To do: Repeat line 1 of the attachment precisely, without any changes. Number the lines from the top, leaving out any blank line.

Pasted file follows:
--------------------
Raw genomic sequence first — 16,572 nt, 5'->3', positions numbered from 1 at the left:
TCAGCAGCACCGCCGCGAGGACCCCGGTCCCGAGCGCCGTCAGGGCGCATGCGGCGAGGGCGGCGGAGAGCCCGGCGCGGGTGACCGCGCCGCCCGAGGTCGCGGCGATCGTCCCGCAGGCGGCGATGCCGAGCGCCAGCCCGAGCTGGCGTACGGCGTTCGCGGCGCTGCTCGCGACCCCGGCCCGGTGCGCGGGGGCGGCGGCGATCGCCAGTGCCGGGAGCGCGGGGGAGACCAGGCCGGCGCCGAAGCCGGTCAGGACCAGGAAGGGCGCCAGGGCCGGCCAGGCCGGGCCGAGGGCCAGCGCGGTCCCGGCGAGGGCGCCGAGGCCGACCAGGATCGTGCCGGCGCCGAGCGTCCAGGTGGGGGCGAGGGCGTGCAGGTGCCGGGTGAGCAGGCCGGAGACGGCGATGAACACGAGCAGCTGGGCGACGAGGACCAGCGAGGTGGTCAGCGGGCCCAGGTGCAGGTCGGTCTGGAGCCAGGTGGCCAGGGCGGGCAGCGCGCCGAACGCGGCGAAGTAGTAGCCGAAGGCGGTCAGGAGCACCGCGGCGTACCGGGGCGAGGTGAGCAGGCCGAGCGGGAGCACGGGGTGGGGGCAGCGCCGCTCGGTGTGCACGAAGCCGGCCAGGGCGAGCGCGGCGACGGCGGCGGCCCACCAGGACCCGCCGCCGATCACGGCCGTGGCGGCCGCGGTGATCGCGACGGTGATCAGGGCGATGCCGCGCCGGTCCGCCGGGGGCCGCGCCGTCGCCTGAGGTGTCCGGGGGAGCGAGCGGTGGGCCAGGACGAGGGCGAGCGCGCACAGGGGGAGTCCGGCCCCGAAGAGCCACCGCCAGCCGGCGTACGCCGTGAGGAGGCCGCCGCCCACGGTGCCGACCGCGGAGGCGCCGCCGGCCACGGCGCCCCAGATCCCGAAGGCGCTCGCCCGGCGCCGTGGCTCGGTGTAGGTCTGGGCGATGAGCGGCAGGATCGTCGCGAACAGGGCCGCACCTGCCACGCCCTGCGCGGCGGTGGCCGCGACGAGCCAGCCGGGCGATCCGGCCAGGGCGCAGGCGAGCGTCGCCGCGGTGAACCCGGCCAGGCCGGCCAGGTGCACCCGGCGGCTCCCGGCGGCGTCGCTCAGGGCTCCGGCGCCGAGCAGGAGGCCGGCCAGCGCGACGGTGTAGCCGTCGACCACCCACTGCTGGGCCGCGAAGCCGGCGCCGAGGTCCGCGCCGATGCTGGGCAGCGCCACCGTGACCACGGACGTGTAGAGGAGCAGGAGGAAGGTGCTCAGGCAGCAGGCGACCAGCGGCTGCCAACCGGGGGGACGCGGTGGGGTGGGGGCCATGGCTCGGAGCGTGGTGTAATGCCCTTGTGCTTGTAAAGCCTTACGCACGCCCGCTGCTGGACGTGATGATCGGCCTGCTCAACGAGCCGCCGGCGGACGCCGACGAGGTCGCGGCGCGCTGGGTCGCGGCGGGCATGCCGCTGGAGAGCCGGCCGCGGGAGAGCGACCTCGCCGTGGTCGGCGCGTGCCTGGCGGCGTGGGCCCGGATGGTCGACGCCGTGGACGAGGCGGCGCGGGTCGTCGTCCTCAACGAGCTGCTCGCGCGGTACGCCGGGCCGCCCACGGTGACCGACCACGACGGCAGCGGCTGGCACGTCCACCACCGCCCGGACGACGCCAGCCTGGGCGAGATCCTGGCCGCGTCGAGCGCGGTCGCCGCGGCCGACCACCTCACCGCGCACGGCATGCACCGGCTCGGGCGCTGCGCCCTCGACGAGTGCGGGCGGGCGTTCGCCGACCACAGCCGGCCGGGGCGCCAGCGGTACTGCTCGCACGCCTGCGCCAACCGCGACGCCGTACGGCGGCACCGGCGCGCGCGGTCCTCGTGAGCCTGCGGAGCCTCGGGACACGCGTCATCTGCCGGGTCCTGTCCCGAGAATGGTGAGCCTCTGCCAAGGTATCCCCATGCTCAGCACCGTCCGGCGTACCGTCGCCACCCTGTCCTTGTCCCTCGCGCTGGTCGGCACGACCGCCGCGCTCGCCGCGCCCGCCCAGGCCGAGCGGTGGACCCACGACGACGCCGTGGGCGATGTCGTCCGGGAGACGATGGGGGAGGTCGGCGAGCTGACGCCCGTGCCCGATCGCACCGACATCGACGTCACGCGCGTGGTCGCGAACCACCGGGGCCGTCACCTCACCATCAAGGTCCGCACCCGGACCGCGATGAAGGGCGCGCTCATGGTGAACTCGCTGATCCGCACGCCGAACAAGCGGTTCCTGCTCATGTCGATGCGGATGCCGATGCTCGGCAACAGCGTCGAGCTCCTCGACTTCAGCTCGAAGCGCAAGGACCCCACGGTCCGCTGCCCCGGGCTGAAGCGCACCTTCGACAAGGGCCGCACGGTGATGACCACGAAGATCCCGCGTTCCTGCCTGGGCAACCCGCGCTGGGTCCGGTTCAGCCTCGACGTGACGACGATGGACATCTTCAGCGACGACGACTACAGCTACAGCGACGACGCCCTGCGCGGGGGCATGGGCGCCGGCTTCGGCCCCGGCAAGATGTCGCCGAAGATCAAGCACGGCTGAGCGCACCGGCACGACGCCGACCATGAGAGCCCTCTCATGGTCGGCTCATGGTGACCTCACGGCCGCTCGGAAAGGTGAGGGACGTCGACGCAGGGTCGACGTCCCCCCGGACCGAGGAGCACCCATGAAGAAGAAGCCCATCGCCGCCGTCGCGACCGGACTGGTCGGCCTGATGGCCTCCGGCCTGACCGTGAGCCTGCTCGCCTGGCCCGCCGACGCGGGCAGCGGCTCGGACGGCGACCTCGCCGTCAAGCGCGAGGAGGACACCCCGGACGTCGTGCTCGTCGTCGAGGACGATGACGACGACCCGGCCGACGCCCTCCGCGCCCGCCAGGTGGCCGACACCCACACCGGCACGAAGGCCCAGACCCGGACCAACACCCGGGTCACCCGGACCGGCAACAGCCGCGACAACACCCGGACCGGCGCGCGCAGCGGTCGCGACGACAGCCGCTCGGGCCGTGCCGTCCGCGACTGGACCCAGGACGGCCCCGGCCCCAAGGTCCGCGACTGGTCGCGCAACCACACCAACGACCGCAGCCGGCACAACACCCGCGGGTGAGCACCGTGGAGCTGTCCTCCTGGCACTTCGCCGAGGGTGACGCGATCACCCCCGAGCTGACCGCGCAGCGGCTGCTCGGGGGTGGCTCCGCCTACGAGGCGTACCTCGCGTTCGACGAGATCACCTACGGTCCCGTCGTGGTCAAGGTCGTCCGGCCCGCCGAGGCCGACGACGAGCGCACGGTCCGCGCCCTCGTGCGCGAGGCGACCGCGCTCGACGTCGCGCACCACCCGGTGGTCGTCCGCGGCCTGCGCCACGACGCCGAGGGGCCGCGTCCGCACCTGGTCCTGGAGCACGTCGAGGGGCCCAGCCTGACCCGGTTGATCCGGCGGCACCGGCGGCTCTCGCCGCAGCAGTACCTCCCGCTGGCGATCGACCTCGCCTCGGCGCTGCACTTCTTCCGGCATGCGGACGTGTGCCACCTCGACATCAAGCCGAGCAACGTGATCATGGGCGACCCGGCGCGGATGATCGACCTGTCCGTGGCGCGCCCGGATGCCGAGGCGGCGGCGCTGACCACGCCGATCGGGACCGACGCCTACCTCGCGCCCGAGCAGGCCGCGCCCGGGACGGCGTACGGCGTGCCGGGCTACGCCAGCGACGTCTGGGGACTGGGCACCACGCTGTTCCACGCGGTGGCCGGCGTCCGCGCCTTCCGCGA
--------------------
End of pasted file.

Raw genomic sequence first — 16,572 nt, 5'->3', positions numbered from 1 at the left: